Olivier Laroux: F1, a constantly evolving sport

Olivier Laroux: F1, a constantly evolving sport

Once you have a car on track in Montreal, you can follow everything on RDS and RDS Direct in our multiplex environment.

The Canadian Grand Prix has only been canceled for two years in a row, but Formula 1 has changed a lot since its last visit to Montreal. New cars, new events, new managers…a new era for Formula 1 begins this season.

To help you find your way, here is an outline of the major changes that have occurred since the last laps of the Gilles Villeneuve circuit.

New single seats

This is undoubtedly the most significant change in Formula 1, and also the one that will be most notable by the spectators who will follow the Montreal Grand Prix.

Technical regulations have changed drastically this season, forcing teams to make completely different cars than in recent years. The goal of this change is to allow drivers to follow each other more easily, thus encouraging overtaking.

Without going into too much detail, the cars of the past few years have generated a lot of grip thanks to aerodynamics. The problem is that when you follow a car closely, the air disturbs the car in front of you. Thus, the air circulates to a lesser degree on the car at the rear, which in turn results in less grip.

With the 2022 cars, we’ve narrowed this issue down in two ways. First of all, cars are designed in such a way as to reduce turbulence as much as possible. This is why we’re seeing the return of wheel rims this season (tire caps in English), which reduces noise from wheels and tires.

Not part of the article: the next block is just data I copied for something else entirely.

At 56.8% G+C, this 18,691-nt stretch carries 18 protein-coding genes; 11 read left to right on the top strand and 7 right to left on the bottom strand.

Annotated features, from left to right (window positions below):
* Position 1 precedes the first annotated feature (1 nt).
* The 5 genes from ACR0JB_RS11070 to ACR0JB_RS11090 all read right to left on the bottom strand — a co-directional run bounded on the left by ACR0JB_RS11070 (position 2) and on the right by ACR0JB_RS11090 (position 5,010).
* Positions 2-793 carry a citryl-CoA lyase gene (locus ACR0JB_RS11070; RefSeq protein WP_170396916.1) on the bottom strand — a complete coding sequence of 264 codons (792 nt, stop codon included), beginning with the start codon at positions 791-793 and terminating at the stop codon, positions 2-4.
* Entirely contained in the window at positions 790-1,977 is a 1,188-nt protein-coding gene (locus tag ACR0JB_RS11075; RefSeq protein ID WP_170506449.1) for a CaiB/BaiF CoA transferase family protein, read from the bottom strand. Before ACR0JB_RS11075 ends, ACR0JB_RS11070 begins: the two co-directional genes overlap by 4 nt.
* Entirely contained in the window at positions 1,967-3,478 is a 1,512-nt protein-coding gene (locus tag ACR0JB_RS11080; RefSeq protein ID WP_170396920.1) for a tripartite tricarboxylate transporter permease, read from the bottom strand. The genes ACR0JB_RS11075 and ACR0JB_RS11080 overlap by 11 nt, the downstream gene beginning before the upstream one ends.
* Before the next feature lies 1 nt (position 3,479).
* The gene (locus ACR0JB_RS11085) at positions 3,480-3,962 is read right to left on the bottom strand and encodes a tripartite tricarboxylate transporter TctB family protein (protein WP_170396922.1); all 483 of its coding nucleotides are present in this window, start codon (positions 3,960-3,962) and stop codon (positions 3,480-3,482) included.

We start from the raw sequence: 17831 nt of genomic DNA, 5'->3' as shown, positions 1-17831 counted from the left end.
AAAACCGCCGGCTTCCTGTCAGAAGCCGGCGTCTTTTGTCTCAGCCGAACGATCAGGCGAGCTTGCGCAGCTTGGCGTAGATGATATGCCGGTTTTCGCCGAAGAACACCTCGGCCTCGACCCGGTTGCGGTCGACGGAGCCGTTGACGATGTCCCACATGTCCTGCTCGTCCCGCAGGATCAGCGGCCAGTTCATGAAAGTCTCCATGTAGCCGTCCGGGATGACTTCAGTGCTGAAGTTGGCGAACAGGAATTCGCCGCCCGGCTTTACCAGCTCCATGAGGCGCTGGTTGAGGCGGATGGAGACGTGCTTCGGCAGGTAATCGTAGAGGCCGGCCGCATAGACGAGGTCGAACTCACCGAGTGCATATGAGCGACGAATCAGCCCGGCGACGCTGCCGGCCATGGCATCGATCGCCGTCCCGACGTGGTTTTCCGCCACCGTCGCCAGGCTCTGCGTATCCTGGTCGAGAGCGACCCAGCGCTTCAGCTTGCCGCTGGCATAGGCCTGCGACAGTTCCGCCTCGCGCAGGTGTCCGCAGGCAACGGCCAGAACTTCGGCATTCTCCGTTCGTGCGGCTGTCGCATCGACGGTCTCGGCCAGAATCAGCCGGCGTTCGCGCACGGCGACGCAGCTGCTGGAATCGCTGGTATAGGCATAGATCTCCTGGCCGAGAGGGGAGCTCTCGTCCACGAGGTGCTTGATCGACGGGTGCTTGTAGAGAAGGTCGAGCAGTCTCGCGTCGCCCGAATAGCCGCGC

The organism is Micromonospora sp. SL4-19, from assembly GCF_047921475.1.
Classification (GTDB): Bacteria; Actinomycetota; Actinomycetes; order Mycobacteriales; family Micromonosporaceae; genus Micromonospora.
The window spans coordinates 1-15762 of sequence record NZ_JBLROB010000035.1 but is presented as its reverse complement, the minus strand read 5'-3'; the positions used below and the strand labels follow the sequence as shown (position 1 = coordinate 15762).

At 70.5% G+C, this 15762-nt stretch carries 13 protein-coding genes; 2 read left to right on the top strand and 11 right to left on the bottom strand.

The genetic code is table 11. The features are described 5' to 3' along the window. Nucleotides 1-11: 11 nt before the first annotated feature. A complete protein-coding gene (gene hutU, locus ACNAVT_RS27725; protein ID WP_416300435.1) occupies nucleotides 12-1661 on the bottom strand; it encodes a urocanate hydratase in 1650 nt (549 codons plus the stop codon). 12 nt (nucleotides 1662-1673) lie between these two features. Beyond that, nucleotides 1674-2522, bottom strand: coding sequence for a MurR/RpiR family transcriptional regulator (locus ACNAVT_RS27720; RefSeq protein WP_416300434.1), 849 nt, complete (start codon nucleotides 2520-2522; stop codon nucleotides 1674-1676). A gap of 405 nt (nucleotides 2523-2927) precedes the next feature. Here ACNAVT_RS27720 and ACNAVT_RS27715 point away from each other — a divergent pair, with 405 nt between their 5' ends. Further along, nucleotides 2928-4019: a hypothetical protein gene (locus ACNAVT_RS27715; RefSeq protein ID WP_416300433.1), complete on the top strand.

The fins are also designed to reduce turbulence from cars in front of others, just like the fins above the wheels.

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The second way is for the cars to generate as much downforce as possible on their own, without being affected by the car in front of them. This is why the concept of the ground effect is back in Formula 1. Formula 1 enthusiasts were introduced to this concept in the late 1970s and early 1980s. Very different from what it was at the time, but the basic principle is the same, which is the generation of downforce thanks to the airflow that passes under the car. In 2022, this happens thanks to the flat bottoms design for the single seats.

I will not go into more detail, because everything is very technical, but now you know the reasons behind such important changes in the technical regulations.

McLaren, Alfa Romeo, Haas and Williams are far from glory

Obviously, these changes had a disturbing effect on the hierarchy. Mercedes, who has won the constructors’ championship for the past eight seasons, is finding it hard to keep up with Ferrari and Red Bull.

The stable has a special problem with porpoises. This is a word we never used in 2019, but you will definitely hear it this year. porpoise, or suggestion In English, it is a phenomenon caused by the effect of the earth that makes a single seat jump up and down, like a porpoise swimming on the surface of the water. It should be noted that almost all teams face this problem, but to varying degrees. Mercedes is the team that suffers the most.

The situation has sparked a lot of talk, especially since the last Grand Prix in Baku. Many drivers are asking for solutions, while Lewis Hamilton and George Russell especially struggled during the event.

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Another challenge facing teams, especially big-budget teams such as Mercedes, Ferrari and Red Bull, is that there is now a salary cap on expenses since the 2021 season. All this with the aim of reducing the gaps between the stables and improving the landscape on the road.